irrational definition

  • adjective:
    • maybe not endowed with reason.
    • Affected by losing normal or normal psychological quality; incoherent, as from shock.
    • Marked by too little agreement with reason or sound view: an irrational dislike.
    • Being a syllable in Greek and Latin prosody whoever size does not fit the metric structure.
    • becoming a metric foot containing such a syllable.
    • Mathematics Of or relating to an irrational quantity.
    • perhaps not rational; unfounded or nonsensical.
    • Of a real number, that simply cannot be written whilst the ratio of two integers.
    • Not rational; void of reason or comprehension.
    • maybe not based on explanation; having no logical foundation; clearly despite reason; effortlessly disproved by reasoning; ridiculous; -- of assertions and opinions.
    • unable to be precisely expressed by an intrinsic number, nor by a ratio of key figures; surd; -- said especially of roots. See Surd.
    • genuine but not expressible as the quotient of two integers
    • not consistent with or using reason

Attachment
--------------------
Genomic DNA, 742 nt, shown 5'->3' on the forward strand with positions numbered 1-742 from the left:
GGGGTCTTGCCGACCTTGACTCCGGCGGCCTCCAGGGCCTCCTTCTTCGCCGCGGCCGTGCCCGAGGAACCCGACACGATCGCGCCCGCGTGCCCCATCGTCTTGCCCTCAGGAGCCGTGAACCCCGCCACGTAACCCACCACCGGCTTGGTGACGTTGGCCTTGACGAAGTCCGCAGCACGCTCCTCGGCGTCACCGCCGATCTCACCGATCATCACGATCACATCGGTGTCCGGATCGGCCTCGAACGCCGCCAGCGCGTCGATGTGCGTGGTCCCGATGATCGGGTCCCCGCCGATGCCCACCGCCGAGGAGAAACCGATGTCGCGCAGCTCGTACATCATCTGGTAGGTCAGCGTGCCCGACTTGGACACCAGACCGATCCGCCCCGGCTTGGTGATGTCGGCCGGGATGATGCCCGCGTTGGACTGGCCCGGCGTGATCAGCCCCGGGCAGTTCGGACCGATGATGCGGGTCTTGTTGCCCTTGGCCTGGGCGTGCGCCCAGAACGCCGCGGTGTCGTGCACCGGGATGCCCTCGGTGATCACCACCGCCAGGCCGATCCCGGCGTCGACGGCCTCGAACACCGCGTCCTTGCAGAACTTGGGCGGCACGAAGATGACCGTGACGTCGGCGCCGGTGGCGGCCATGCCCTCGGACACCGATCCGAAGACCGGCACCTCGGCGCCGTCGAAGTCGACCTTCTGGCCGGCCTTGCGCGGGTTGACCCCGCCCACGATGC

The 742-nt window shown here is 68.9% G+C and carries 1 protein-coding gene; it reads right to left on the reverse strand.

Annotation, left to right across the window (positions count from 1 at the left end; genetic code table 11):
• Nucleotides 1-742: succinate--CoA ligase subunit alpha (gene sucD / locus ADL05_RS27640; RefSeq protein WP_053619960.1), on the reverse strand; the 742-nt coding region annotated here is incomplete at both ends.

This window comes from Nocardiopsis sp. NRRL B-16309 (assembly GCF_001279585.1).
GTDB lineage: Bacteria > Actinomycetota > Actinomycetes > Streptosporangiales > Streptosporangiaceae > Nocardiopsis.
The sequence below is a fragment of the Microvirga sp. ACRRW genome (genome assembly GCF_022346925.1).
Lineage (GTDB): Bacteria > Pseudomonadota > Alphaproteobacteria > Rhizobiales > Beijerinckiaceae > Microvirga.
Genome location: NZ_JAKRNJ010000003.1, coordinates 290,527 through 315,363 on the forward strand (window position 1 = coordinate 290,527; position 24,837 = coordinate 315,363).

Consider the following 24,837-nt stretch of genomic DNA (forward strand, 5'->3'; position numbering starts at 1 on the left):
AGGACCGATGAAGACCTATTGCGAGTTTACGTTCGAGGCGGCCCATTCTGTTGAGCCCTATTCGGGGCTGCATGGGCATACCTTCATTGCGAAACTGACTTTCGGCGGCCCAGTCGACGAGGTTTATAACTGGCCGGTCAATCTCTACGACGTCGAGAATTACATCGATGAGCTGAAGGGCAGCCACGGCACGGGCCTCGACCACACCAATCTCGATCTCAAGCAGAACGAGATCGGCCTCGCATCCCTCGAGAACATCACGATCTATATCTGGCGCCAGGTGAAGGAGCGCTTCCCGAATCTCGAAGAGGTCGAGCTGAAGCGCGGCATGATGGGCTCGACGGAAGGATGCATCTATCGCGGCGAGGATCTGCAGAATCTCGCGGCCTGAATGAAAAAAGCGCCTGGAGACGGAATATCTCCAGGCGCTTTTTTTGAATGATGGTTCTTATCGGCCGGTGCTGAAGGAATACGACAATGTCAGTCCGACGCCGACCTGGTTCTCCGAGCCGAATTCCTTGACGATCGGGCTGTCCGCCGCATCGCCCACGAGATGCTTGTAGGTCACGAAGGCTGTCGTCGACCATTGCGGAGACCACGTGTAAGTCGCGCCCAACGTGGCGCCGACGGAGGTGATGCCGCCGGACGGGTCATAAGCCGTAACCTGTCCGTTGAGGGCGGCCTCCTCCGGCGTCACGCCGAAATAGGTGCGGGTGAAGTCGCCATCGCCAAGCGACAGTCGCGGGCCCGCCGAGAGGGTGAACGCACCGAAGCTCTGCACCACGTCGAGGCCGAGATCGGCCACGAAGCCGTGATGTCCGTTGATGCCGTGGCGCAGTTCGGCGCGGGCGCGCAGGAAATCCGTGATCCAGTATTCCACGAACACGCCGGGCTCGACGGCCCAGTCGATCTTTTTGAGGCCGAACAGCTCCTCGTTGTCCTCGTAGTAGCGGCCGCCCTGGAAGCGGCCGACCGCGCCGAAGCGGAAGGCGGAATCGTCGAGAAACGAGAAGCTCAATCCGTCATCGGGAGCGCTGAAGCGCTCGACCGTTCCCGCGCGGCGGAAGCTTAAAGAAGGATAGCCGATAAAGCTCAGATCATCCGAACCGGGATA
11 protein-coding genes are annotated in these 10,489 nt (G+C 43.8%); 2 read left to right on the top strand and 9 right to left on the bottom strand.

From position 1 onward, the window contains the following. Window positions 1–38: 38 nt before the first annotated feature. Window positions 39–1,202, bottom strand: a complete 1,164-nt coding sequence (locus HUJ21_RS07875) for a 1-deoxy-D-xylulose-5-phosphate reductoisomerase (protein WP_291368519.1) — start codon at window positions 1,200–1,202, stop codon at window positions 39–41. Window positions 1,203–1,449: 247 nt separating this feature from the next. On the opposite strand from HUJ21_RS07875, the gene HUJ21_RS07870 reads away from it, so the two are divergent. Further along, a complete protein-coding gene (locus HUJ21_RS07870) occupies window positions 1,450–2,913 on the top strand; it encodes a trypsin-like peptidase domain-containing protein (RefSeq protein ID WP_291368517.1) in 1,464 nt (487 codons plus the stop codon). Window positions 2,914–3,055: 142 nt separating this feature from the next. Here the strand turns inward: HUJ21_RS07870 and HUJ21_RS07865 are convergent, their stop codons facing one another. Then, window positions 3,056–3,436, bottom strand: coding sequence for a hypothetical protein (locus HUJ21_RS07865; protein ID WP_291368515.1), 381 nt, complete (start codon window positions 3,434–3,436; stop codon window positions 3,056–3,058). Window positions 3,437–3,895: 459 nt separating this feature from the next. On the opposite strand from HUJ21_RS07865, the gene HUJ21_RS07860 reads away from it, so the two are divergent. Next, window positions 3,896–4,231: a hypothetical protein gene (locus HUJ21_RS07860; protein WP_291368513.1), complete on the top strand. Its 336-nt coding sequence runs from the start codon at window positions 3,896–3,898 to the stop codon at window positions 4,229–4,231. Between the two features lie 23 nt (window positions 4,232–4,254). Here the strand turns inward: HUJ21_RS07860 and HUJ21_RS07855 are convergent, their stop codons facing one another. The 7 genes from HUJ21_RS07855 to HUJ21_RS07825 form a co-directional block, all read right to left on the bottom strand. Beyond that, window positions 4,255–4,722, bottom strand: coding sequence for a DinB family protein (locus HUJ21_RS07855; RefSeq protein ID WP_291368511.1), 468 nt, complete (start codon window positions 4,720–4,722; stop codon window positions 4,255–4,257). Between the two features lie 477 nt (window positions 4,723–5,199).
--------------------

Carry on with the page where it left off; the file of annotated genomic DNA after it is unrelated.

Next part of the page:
• noun:
    • Mathematics An irrational quantity.
    • an actual number that may never be expressed while the quotient of two integers, an irrational number.
    • what is devoid of explanation, among the reduced creatures.
    • A prime number.
    • In mathematics, an irrational quantity, this is certainly, the level of a cut which separates all rational numbers into two courses, 1st having no greatest number, the 2nd no least.
    • a proper quantity that simply cannot be expressed as a rational number
  • others:
    • Not rational; with no professors of explanation; void of understanding; unreasoning.
    • without having the top-notch explanation; as opposed to reason; irrational; unreasonable: as, irrational motives; an irrational project.
    • In math: In arithmetic, not capable to be exactly expressed by a vulgar small fraction, proper or improper; surd.
    • In translations of Euclid, and cognate writings, simultaneously incommensurable because of the assumed unit rather than featuring its square commensurable thereupon of this device. This is actually the strange definition provided by Euclid to α%27λογος, though Plato utilizes it in good sense , above.
    • In algebra, noting a quantity involving a variable raised to a fractional energy; or. in a wider good sense, noting a quantity maybe not logical, perhaps not a sum of items of constants and of factors into the other person or into by themselves.
    • In Greek prosody, incapable of measurement with regards to the fundamental or major time or metrical unit.

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